The ruling Georgian Dream-Democratic Georgia will not field a candidate for presidential polls, and may instead endorse the candidacy of an independent nominee, Parliament Speaker Irakli Kobakhidze announced at a special press briefing today.
“Although we have a lot of candidates, who could obtain convincing victories in the first round of presidential elections, the Georgian Dream-Democratic Georgia has decided not to nominate its candidate for the presidential elections,” Kobakhidze stressed.
The Parliament Speaker then noted that the party would “undoubtedly have a clear position on the presidential polls: we might openly endorse an independent candidate or might not endorse any candidates at all if it becomes clear that a [genuinely] non-partisan and independent candidate can win the race without our active involvement.”
Kobakhidze added that concrete decision over the issue would be made later, “once a full spectrum of candidates becomes known.”
Reasoning the decision, Kobakhidze said a partisan president “would have difficulties in maintaining political neutrality and in adequately fulfilling its constitutional duties,” considering the president’s status under the country’s new constitution.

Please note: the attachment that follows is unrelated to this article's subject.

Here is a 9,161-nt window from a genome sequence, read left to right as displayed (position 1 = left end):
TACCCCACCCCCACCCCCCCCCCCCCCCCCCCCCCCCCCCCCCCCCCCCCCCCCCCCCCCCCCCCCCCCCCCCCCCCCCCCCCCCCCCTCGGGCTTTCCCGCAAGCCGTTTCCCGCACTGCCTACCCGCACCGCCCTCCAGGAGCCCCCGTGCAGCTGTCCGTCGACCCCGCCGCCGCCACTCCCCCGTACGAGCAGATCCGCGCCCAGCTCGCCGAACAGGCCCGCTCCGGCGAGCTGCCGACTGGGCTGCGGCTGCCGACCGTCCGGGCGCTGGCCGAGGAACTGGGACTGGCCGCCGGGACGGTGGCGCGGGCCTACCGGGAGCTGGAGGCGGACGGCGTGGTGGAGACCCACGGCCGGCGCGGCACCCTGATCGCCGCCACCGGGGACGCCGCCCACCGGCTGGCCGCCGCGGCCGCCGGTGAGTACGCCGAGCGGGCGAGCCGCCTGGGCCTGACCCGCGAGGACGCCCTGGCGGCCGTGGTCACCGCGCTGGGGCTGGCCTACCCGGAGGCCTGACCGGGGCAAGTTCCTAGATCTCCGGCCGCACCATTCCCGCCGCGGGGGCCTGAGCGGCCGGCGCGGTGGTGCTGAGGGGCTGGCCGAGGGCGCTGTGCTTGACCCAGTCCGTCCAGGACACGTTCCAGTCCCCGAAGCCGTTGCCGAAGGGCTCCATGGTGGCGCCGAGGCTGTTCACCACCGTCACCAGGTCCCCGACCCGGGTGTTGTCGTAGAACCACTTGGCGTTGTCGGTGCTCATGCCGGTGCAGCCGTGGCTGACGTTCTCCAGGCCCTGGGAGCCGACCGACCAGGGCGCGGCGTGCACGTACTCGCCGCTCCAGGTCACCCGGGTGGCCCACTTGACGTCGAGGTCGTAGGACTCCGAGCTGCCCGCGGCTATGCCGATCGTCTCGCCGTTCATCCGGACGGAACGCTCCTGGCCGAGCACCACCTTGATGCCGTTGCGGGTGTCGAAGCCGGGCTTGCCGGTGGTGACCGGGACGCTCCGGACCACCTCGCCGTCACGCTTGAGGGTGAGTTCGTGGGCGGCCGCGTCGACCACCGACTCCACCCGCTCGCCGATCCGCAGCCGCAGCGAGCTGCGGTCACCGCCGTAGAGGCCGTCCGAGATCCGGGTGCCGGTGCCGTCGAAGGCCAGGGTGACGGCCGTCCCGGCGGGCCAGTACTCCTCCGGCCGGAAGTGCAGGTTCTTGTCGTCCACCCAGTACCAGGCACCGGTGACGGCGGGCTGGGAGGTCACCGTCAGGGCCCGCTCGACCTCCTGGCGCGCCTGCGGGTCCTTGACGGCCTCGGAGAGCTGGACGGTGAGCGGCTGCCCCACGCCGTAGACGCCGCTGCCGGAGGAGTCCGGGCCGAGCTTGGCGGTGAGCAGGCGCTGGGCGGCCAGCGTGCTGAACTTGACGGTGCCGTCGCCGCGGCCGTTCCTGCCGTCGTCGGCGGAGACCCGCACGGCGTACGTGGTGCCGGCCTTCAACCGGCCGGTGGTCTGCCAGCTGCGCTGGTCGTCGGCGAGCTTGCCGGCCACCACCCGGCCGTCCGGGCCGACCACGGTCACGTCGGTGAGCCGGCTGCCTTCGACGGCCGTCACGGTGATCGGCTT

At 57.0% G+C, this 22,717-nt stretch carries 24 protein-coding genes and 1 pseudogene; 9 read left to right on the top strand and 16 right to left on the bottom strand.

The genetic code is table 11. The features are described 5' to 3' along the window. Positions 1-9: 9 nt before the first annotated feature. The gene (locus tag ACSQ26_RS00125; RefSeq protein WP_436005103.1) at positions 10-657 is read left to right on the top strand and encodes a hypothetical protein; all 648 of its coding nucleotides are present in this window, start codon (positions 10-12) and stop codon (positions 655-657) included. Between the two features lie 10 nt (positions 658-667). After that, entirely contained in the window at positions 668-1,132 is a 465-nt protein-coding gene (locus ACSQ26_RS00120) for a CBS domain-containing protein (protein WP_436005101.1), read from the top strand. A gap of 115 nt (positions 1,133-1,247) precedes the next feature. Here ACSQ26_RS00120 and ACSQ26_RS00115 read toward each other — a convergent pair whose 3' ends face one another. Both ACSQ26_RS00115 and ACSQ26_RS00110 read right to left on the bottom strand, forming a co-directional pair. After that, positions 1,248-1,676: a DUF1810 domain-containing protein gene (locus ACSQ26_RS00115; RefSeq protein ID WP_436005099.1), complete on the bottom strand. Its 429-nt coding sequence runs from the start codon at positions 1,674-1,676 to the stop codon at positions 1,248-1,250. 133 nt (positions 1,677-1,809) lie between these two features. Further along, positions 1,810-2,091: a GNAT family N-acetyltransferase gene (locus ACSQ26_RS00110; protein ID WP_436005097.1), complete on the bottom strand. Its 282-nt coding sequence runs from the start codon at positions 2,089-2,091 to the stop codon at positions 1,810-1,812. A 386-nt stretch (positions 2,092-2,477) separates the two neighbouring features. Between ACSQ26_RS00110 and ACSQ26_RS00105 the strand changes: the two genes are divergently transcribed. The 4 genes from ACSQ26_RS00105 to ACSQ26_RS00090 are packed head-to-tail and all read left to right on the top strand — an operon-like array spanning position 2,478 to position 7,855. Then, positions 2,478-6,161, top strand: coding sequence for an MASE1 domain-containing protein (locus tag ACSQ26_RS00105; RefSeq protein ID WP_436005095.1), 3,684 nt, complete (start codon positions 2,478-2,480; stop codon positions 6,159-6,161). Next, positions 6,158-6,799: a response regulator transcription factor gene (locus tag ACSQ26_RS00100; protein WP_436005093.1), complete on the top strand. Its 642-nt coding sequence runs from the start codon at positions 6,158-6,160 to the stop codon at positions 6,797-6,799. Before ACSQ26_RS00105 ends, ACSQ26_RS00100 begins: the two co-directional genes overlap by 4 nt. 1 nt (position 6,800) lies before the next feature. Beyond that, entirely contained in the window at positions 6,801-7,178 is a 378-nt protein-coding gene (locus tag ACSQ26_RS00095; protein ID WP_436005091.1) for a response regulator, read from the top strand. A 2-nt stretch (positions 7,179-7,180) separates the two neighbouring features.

“Electing a partisan presidential candidate from GDDG will be even more undesirable considering its solid majority in the Parliament and the self-governing bodies, and the strong instruments of policy-making and implementation that it holds,” Kobakhidze explained.
“Beginning from 2012, GDDG has been introducing high standards of democracy and we believe that our decision will contribute to establishing the right traditions of presidency, which is essential for developing an effective parliamentary system in Georgia,” he added.
Irakli Kobakhidze’s press briefing in the GDDG headquarters came an hour after Salome Zurabishvili, a French-born career diplomat and a member of the Parliament of Georgia, announced that she would run for the presidential elections as an independent candidate.
Zurabishvili, who served as the Minister of Foreign Affairs in 2004-2005, is outside GDDG’s 116-member majority group and maintains the status of an independent lawmaker, but her voting record and public statements have been closely aligned with that of the ruling party MPs.